There’s an elephant in the room. We all know it. Somebody needs to say something. So . . . here goes.
School starts soon. There. I said it.
For a lot of you, you’re just a few weeks away and excited about getting back in the classroom again. You’ve had a few months to relax, read, research, to re-charge a bit. And now with school start dates just around the corner, you’re looking for handy resources.
How about some sweet primary source lesson plans aligned to the Common Core? Well . . . the National Archives has got you covered.
Seriously. If you haven’t made it over to the National Archives Education page, you are missing out. Lesson plans. Professional development stuff. Handy graphic organizers. It’s one of those sites that is non-negotiable for social studies people. If you’re not taking advantage of all of that goodness, you’re not as good a teacher as you could be. It’s just that simple.
But NARA has lots of other goodies out there.
DocsTeach is one of the those.
DocsTeach is a recent addition to the National Archives family. But it is the perfect place to help kids learn how to think historically and to find useful primary sources. You can browse by historical period, by specific types of historical thinking skills, or by specific types of thinking tools for a huge number of lessons and activities. And because you and other teachers who are joining the site can create your own lessons using the embedded tools, the database of stuff gets bigger every day.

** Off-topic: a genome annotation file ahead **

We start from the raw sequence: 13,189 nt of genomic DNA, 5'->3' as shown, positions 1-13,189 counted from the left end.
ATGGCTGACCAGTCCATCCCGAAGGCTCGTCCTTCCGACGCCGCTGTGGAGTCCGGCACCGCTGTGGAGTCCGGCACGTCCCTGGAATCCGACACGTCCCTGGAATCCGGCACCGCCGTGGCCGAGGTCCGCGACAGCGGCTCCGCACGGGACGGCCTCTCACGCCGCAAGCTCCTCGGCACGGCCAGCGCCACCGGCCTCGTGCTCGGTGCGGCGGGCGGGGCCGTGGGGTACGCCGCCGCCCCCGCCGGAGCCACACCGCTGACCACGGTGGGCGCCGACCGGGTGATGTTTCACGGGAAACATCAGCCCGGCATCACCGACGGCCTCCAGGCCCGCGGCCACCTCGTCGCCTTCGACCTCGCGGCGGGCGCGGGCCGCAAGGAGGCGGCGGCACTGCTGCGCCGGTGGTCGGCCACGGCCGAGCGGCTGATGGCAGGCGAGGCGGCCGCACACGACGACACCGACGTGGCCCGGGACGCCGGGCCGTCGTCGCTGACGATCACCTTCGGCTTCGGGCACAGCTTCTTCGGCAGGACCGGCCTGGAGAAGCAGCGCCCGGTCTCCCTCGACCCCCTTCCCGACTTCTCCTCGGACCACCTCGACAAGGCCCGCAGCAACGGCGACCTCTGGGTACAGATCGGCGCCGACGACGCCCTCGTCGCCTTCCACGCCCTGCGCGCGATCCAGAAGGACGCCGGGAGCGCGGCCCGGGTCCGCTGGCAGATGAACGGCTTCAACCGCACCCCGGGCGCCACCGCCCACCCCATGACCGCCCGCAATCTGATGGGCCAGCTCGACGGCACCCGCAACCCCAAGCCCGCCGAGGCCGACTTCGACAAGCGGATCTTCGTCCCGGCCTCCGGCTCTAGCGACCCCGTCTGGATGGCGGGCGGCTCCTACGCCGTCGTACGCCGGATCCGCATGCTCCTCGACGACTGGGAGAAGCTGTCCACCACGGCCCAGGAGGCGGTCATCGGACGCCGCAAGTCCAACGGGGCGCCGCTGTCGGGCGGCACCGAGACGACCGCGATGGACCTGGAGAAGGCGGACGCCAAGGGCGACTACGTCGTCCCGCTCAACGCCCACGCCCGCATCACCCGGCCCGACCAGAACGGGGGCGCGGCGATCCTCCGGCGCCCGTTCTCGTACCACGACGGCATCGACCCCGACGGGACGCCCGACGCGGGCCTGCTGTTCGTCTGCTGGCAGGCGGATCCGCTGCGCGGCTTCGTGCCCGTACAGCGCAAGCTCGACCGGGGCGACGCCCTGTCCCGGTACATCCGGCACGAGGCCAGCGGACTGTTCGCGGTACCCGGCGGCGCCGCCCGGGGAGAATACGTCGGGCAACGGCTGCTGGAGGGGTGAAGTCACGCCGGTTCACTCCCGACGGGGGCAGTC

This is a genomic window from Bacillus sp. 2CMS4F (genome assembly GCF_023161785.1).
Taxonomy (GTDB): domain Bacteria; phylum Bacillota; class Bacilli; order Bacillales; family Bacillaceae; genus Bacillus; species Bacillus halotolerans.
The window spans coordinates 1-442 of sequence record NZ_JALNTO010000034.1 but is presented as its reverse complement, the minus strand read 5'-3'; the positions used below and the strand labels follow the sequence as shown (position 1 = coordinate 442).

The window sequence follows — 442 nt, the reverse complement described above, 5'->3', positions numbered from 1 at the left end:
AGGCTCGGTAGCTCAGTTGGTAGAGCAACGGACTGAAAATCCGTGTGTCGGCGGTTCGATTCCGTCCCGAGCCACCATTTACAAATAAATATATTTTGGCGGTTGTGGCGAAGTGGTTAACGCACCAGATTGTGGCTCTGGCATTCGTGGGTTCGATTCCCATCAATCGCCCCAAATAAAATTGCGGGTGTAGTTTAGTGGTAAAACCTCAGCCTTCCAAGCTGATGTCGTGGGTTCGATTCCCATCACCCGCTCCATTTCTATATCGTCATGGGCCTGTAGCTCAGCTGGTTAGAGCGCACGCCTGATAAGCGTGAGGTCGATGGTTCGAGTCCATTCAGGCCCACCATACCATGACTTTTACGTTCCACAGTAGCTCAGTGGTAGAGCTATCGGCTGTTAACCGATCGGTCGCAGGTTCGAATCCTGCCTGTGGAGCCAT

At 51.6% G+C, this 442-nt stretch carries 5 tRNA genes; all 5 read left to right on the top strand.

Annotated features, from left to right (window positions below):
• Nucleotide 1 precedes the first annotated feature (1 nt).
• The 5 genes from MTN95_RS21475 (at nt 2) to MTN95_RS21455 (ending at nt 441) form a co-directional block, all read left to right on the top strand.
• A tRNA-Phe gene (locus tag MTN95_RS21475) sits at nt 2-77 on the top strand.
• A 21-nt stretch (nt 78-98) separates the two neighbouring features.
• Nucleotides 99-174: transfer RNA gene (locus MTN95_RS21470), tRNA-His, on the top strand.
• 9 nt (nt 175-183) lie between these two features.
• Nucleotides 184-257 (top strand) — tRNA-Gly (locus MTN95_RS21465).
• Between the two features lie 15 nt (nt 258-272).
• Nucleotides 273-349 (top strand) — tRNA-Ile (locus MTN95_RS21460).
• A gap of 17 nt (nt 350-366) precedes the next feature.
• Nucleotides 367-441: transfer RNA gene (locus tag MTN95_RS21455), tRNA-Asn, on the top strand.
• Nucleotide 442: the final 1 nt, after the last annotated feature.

It is a web-based resource so to take full advantage, you’ll need internet-friendly tools like laptops or computer labs. You can also download the DocsTeach app to us the site on iPads or use Flash-friendly tablets.
It really is a phenomenal collection of online lesson plans and resources. But wait. It gets better.
A few months ago, Mickey Ebert of the Kansas City National Archives branch, shared a short document with me and a few of my favorite middle teachers that aligns many of the DocsTeach lessons with the Common Core. So you can grab any grade and any literacy standard and end up with a great lesson.
It’s a very handy tool that not only provides a resource for a quick lesson but it also provides a resource for lesson design. Use the DocsTeach lessons as part of your instruction but don’t forget to steal the idea and the structure of the lessons so you can adapt them to fit any of your units.
It’s a Word document so I’ve posted it below in a variety of formats.
- Google Doc (links work)
- Word document (links work)
- PDF (links don’t work but you can search by lesson title on the DocsTeach site)
Be sure to share the document with others. Better yet, send them back here!